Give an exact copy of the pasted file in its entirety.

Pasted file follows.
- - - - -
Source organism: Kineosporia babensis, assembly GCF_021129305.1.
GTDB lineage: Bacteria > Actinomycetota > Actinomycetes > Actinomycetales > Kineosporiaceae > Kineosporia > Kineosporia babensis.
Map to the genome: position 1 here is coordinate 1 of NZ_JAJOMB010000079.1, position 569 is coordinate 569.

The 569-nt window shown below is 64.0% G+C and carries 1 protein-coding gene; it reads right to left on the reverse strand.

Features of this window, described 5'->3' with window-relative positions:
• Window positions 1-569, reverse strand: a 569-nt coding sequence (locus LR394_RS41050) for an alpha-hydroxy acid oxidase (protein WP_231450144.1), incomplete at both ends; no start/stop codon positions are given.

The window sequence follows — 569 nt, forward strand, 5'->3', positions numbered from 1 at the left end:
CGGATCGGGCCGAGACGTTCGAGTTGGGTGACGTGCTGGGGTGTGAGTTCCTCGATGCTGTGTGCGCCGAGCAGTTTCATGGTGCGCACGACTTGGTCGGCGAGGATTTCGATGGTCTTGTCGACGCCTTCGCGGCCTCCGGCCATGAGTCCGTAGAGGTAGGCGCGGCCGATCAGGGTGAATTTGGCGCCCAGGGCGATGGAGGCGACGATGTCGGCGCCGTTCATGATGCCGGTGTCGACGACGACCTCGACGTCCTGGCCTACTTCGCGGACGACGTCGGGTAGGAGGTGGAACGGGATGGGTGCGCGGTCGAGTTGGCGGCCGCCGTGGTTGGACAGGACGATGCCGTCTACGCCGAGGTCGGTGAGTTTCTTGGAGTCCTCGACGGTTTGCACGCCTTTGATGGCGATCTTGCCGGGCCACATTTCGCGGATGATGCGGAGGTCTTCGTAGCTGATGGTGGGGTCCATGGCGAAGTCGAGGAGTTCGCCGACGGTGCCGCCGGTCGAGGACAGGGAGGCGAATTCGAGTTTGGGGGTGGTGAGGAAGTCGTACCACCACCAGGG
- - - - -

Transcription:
Source organism: Kineosporia babensis, assembly GCF_021129305.1.
GTDB lineage: Bacteria > Actinomycetota > Actinomycetes > Actinomycetales > Kineosporiaceae > Kineosporia > Kineosporia babensis.
Map to the genome: position 1 here is coordinate 1 of NZ_JAJOMB010000079.1, position 569 is coordinate 569.

The 569-nt window shown below is 64.0% G+C and carries 1 protein-coding gene; it reads right to left on the reverse strand.

Features of this window, described 5'->3' with window-relative positions:
• Window positions 1-569, reverse strand: a 569-nt coding sequence (locus LR394_RS41050) for an alpha-hydroxy acid oxidase (protein WP_231450144.1), incomplete at both ends; no start/stop codon positions are given.

The window sequence follows — 569 nt, forward strand, 5'->3', positions numbered from 1 at the left end:
CGGATCGGGCCGAGACGTTCGAGTTGGGTGACGTGCTGGGGTGTGAGTTCCTCGATGCTGTGTGCGCCGAGCAGTTTCATGGTGCGCACGACTTGGTCGGCGAGGATTTCGATGGTCTTGTCGACGCCTTCGCGGCCTCCGGCCATGAGTCCGTAGAGGTAGGCGCGGCCGATCAGGGTGAATTTGGCGCCCAGGGCGATGGAGGCGACGATGTCGGCGCCGTTCATGATGCCGGTGTCGACGACGACCTCGACGTCCTGGCCTACTTCGCGGACGACGTCGGGTAGGAGGTGGAACGGGATGGGTGCGCGGTCGAGTTGGCGGCCGCCGTGGTTGGACAGGACGATGCCGTCTACGCCGAGGTCGGTGAGTTTCTTGGAGTCCTCGACGGTTTGCACGCCTTTGATGGCGATCTTGCCGGGCCACATTTCGCGGATGATGCGGAGGTCTTCGTAGCTGATGGTGGGGTCCATGGCGAAGTCGAGGAGTTCGCCGACGGTGCCGCCGGTCGAGGACAGGGAGGCGAATTCGAGTTTGGGGGTGGTGAGGAAGTCGTACCACCACCAGGG